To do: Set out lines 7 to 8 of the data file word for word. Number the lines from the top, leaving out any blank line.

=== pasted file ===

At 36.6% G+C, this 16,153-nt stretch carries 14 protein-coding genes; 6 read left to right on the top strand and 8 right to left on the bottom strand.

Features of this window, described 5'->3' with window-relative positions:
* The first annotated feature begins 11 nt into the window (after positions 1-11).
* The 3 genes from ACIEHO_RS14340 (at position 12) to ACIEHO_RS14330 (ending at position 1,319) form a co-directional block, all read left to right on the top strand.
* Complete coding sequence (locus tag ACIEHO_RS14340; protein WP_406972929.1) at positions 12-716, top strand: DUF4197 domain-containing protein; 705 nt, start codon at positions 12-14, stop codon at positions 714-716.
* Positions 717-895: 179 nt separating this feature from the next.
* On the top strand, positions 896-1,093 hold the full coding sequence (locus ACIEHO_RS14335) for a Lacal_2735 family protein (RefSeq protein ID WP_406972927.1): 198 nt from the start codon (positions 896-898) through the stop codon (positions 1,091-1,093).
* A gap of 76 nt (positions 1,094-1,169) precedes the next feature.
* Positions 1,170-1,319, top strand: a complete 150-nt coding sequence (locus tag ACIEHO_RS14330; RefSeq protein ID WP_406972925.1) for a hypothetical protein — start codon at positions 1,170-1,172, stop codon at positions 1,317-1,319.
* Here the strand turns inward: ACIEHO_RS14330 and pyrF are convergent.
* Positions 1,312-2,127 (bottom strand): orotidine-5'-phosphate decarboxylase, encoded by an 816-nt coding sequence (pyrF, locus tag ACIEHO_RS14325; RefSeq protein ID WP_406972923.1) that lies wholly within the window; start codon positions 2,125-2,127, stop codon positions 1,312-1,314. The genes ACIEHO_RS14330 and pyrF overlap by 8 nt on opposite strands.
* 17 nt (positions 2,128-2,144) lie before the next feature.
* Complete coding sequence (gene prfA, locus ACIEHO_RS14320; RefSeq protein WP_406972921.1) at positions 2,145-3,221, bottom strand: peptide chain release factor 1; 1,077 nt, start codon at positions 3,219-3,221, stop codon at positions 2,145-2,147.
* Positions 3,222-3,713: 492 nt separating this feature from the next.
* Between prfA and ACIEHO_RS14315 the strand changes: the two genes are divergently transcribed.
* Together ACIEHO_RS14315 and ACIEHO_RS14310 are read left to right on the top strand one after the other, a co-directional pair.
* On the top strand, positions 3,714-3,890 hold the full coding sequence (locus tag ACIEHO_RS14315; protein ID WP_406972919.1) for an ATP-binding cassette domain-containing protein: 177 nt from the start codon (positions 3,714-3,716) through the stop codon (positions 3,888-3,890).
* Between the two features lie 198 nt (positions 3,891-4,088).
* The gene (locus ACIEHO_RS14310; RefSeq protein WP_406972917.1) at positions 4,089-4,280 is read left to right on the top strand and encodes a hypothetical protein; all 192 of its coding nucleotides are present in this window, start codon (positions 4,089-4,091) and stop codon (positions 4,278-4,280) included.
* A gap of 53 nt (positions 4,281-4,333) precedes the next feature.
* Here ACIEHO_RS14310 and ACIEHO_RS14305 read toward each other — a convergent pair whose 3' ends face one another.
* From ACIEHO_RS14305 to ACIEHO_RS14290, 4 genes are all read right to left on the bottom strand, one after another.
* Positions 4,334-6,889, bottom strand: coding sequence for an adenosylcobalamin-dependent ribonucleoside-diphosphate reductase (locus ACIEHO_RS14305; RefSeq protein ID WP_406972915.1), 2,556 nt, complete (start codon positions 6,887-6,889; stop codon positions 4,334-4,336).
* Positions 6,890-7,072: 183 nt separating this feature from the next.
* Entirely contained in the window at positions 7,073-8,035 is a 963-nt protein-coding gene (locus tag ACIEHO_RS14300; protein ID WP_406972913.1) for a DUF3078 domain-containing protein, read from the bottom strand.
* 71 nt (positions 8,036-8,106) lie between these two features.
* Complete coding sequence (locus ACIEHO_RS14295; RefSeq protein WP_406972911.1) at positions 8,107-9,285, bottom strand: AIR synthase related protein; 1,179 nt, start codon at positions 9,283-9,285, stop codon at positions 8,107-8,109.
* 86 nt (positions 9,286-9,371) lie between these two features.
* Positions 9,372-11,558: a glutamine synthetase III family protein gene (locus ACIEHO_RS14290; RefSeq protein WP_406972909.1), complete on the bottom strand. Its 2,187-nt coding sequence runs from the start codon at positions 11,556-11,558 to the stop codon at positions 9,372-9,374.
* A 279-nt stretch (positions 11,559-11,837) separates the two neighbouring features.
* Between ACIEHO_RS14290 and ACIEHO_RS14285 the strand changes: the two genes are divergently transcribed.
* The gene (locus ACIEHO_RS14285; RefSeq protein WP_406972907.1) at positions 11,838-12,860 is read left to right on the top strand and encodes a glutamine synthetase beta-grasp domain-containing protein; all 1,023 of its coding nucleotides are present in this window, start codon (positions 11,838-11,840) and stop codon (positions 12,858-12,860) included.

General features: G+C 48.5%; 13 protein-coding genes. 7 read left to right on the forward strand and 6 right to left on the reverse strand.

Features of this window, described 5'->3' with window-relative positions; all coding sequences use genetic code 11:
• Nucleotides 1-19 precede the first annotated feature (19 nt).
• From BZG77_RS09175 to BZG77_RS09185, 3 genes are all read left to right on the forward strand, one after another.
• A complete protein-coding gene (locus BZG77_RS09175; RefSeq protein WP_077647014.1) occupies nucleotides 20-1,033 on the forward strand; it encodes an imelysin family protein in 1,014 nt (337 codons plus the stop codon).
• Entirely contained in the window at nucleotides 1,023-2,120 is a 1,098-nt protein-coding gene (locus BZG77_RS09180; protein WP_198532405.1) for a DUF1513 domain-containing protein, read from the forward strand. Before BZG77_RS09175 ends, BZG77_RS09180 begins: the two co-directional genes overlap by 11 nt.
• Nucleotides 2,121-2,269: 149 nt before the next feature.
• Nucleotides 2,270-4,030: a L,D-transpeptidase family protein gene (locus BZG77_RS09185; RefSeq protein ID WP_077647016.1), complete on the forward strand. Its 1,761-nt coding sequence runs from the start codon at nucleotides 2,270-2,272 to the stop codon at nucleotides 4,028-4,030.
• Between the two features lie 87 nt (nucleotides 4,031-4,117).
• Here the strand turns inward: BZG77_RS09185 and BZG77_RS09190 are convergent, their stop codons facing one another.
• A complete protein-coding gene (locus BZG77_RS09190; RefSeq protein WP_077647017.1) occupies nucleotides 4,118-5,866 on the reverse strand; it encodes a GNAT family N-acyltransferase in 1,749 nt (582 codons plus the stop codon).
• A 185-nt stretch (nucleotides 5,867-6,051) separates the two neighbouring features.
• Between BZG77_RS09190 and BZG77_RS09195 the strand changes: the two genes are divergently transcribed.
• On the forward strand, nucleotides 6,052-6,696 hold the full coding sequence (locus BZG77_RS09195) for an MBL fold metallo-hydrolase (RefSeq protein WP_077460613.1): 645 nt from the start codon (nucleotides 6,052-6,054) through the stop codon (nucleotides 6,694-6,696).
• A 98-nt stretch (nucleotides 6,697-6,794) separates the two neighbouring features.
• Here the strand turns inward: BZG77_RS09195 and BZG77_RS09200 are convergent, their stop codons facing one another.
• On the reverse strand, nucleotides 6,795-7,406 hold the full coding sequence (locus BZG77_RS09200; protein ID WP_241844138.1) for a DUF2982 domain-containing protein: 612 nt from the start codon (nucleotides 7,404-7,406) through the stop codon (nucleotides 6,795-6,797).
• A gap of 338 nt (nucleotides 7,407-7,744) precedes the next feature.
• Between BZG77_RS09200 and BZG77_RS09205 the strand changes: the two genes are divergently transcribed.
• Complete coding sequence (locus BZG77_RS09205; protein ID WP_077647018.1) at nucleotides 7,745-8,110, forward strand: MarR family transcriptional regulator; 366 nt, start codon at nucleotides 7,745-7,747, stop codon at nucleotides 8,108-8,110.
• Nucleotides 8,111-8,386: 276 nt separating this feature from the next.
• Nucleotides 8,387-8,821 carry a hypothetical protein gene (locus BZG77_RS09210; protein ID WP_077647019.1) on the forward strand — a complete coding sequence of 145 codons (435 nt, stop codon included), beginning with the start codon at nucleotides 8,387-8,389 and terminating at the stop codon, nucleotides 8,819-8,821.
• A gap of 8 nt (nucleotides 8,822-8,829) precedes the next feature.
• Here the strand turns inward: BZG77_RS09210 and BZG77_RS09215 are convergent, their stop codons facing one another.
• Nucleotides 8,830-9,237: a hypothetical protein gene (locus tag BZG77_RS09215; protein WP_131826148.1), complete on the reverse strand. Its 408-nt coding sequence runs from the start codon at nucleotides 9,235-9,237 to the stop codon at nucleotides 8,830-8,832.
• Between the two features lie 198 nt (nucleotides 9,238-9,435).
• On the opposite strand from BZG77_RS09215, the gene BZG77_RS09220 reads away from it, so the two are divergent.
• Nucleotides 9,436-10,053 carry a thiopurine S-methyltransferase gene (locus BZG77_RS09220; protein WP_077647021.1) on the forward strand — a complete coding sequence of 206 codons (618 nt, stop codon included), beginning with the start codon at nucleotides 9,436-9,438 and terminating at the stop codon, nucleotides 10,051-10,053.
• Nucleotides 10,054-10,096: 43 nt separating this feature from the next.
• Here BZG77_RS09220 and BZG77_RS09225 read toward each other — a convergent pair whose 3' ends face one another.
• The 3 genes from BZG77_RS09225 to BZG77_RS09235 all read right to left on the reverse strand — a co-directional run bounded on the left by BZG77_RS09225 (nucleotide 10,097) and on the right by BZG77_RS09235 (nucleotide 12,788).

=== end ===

* On the top strand, positions 896-1,093 hold the full coding sequence (locus ACIEHO_RS14335) for a Lacal_2735 family protein (RefSeq protein ID WP_406972927.1): 198 nt from the start codon (positions 896-898) through the stop codon (positions 1,091-1,093).
* A gap of 76 nt (positions 1,094-1,169) precedes the next feature.